Getting to the truth

Francis Bacon: Invisible Rooms, Tate Liverpool, until 18th September, £12 (including Maria Lassnig)

When I was in about year 8, I went on a school trip to Tate Britain.  I remember walking past some paintings by Francis Bacon, and I didn’t like them. They were ‘weird’, I didn’t understand them, and at the time that fit in with my view of what art ‘was’.  And with that, I didn’t give him much more thought.  Which sounds bad but then again, I didn’t really pay much attention to any art until I fell in love with it at university.  Even after 10 years, there’s a lot (and ever increasing) amount of art to look at.

So I was keen to go and see this new exhibition – the latest ‘big name’ at Tate Liverpool – to do a personal reappraisal of Francis Bacon.  And whilst he didn’t suddenly become my new favourite artist, I feel like I ‘got’ something about him. I definitely realised why I didn’t like it back then, for the paintings in this show are dark – literally and thematically.  And I hadn’t been a teenager for long enough to be hung up on emotional darkness yet. It wasn’t the paintings fault, it was me, I wasn’t ready for them.  But now, with more ‘life’ under my belt, it all makes a lot more sense.  Bacon wasn’t interested in the niceities of life, but he was excellent at painting the truth.


The Magdalene, 1945.

Take The Magdalene, made just after the war and generally considered to be a response to the events of that time.  She’s a strange and disturbing figure – and for me, one of the most realistic depictions of mourning I have ever seen.  Bacon understands what mourning feels like beneath all the formalities and expresses it in that blank, screaming face.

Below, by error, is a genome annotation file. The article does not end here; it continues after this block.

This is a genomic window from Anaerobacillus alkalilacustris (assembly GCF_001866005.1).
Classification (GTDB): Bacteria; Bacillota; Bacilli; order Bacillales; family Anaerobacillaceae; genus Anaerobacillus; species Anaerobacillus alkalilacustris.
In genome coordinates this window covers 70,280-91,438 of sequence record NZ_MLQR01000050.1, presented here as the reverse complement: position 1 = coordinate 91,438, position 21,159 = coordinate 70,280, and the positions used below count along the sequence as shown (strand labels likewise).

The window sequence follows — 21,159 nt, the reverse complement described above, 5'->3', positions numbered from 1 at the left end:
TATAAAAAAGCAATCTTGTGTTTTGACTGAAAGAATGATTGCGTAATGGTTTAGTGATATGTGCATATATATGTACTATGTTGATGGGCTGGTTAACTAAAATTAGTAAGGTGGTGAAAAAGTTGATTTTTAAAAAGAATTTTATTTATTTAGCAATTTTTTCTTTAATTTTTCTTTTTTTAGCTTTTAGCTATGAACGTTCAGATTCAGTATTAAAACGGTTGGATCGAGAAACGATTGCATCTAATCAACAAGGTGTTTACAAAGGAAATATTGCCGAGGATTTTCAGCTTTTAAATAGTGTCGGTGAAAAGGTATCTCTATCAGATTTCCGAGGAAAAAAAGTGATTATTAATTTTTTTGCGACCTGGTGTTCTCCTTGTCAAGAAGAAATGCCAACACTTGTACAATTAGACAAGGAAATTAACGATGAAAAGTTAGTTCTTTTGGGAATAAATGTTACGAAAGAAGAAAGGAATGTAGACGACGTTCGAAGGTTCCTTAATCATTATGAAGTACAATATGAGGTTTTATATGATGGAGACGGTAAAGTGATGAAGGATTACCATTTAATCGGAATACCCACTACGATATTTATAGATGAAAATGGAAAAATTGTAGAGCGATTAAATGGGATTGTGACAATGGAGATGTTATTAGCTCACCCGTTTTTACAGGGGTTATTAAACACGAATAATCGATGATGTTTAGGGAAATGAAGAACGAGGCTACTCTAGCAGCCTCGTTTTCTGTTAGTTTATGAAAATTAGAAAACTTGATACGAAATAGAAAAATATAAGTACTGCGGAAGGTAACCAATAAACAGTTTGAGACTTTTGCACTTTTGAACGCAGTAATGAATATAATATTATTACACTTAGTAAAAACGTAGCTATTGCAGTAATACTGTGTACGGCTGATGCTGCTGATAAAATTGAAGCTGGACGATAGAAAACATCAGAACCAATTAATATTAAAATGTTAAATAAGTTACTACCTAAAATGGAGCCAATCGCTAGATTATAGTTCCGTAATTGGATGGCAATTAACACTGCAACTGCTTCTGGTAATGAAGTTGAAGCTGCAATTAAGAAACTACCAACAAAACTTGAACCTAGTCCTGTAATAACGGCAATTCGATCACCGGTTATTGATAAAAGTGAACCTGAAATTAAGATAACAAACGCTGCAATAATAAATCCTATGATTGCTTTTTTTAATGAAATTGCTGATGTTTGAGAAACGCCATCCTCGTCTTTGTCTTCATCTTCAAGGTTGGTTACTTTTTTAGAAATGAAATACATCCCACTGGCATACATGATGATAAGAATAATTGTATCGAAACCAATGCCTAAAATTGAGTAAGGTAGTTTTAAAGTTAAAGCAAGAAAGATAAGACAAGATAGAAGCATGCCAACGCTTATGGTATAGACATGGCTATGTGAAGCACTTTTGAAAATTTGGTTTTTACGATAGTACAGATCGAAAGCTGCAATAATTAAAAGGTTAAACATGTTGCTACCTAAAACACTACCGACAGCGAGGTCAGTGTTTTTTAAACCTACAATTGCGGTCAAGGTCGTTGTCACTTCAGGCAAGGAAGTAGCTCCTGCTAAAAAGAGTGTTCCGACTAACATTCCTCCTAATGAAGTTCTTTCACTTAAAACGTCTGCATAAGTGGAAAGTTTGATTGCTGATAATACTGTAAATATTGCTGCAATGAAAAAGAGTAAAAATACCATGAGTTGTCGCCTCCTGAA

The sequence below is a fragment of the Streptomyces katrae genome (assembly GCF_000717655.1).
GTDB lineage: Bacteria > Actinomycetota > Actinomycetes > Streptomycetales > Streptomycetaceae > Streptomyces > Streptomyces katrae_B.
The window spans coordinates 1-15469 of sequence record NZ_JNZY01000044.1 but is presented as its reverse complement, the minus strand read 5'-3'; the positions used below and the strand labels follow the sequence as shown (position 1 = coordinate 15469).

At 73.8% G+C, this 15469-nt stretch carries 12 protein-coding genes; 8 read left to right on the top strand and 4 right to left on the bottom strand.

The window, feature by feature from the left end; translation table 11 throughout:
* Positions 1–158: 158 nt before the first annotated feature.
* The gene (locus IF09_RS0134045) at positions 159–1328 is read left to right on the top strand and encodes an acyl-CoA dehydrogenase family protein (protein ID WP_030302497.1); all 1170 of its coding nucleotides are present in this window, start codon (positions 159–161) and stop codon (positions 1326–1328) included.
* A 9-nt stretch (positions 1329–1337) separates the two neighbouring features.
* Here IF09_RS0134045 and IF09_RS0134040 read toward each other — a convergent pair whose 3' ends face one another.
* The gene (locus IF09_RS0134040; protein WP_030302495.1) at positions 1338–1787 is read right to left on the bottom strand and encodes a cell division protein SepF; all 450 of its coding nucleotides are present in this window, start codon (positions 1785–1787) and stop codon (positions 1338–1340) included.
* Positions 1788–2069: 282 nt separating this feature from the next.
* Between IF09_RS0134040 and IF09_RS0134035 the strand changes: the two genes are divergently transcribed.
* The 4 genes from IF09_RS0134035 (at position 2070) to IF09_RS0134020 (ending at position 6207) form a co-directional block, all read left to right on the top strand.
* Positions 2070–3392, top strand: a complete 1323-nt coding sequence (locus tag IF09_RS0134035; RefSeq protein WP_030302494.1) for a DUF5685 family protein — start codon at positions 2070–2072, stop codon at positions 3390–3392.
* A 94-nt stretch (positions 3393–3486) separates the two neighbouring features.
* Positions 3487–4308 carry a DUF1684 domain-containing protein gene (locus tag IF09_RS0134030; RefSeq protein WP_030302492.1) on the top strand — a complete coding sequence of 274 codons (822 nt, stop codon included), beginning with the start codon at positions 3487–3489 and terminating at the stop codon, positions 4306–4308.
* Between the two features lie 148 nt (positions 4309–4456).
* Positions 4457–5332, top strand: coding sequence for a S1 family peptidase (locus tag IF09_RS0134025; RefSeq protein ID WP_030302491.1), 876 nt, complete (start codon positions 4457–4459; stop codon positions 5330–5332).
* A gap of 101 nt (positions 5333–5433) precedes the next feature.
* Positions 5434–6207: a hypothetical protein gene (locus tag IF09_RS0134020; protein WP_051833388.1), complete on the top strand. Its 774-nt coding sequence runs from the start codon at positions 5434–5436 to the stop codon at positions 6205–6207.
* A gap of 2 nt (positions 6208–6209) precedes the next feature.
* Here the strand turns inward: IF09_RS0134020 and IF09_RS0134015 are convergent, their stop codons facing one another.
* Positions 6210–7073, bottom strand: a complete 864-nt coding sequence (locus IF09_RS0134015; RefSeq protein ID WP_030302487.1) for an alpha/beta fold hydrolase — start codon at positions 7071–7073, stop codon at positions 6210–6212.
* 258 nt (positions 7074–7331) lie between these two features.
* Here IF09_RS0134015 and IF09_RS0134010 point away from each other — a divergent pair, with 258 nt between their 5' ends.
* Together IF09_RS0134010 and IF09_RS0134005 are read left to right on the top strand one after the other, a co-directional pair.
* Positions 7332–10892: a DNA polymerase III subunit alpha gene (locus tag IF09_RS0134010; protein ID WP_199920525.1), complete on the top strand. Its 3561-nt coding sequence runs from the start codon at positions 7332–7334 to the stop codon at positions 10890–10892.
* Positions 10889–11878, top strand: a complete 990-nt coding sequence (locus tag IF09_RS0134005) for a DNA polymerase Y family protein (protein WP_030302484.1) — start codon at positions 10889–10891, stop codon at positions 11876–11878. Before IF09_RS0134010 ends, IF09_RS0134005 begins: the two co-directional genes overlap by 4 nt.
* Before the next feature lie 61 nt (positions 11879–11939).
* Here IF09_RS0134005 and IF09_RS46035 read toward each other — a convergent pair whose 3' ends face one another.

The show is called “Invisible Rooms” because of the way that Bacon sets many of his subjects in spaces to ‘trap’ the image, as a photograph does, but able to capture more.  His work was, by his own admission, affected by his experience of living through a time of violence, and the emotions they express don’t get any more cheerful as the exhibition goes on. The ‘rooms’ made me feel, on more than one occasion, like I was seeing something I wasn’t meant to be seeing.  Take Crouching Nude. Bacon wasn’t the first or last person to paint a nude subject, but few have seemed to be in such turmoil.  The figure isn’t about desire, it seems bent over in despair.  You feel like you’re spying on some private pain here.  The other great example of spying on something (I thought) was Triptych, 1967, but I’ll leave you to discover that yourselves.

crouching nude

Crouching Nude, 1951

I was interested to learn that Bacon denied ever doing preliminary sketches for his paintings, but there’s a lot of them on display here.  Why would he have done this?  Maybe he thought that preparation takes something away from the immediacy of the emotion he wanted to be the focus, and instead makes you focus on the composition.

This exhibition, in a way, made me think of Instagram.  Through it (and social media in general), we can control our self-image as much as we like, but we know that it is not capturing the truth of our selves.  But a world where we only understand each other superficially would be a sad world to live in.  Towards the end of the show they have 2 photographs taken of Francis Bacon’s studio in 1998, 6 years after his death.  They are interesting as a document, but they feel cold and lifeless after the raw emotion of the paintings that surround it. This is why Bacon’s paintings, as brutal as they are, are necessary – they force you to look and feel more and consider their subjects in a way which is not always pretty but, on a human level, essential.  I’m glad I’ve had the chance to revisit Francis Bacon and realise this for myself.

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